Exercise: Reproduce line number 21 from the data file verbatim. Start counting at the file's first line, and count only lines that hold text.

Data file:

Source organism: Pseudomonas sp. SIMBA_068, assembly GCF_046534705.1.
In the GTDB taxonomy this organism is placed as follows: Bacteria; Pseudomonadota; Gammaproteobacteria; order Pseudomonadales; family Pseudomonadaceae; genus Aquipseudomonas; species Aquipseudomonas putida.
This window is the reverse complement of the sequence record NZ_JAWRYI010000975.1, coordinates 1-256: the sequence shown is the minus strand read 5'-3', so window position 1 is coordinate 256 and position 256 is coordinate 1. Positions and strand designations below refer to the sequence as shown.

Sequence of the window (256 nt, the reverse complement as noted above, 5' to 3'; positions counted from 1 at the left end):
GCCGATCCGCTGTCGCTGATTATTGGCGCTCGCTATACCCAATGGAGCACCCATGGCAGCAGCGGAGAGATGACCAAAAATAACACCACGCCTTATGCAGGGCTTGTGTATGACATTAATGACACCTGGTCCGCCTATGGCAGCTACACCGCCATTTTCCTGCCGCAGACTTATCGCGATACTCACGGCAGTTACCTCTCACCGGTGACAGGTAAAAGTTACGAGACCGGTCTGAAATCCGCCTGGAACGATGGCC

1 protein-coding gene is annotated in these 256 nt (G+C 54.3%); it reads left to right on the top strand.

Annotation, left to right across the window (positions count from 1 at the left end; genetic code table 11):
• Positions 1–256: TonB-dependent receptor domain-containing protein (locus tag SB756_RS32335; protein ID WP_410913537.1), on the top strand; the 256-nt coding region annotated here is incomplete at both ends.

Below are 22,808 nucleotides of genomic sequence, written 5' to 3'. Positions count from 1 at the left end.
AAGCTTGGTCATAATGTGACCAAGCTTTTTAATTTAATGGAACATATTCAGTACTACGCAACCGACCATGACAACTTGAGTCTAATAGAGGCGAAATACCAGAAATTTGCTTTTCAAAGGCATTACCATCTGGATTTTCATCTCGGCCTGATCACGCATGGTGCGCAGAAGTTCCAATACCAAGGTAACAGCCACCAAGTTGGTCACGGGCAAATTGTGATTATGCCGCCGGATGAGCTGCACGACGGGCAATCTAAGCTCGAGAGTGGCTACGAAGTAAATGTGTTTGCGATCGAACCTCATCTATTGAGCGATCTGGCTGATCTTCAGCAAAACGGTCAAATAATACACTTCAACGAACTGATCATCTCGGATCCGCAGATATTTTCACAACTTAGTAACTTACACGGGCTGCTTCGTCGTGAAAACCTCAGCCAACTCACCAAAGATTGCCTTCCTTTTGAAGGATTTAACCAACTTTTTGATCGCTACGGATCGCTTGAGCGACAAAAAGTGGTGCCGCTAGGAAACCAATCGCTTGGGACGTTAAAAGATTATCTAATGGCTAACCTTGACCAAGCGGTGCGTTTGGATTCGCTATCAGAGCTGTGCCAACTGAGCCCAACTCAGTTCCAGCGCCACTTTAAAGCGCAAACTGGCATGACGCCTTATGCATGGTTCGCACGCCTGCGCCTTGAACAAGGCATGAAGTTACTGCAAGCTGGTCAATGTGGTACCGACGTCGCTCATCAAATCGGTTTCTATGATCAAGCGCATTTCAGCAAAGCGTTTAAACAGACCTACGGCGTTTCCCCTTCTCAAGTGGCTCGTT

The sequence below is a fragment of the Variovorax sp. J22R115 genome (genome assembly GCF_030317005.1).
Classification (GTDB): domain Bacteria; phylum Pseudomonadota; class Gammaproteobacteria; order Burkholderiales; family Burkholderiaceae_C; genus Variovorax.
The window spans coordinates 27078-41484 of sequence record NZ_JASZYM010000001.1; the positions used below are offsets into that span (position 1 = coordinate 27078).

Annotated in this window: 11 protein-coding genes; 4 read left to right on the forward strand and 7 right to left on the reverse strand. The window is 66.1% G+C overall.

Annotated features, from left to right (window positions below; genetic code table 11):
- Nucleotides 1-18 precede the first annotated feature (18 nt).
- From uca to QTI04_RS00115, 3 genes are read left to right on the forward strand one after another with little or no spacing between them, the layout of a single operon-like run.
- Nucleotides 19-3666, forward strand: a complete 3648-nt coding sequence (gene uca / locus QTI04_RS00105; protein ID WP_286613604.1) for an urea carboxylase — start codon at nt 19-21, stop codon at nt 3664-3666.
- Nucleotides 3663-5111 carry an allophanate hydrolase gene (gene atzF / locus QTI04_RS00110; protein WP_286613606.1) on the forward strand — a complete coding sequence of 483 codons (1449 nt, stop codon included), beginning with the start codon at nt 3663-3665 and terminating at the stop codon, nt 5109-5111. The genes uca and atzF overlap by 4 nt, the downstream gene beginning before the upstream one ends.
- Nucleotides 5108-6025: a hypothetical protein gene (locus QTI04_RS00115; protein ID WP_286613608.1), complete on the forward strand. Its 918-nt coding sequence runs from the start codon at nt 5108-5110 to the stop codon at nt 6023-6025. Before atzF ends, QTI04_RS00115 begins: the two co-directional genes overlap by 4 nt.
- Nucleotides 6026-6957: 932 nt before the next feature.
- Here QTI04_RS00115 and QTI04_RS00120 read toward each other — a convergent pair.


- Nucleotides 6026-6957: 932 nt before the next feature.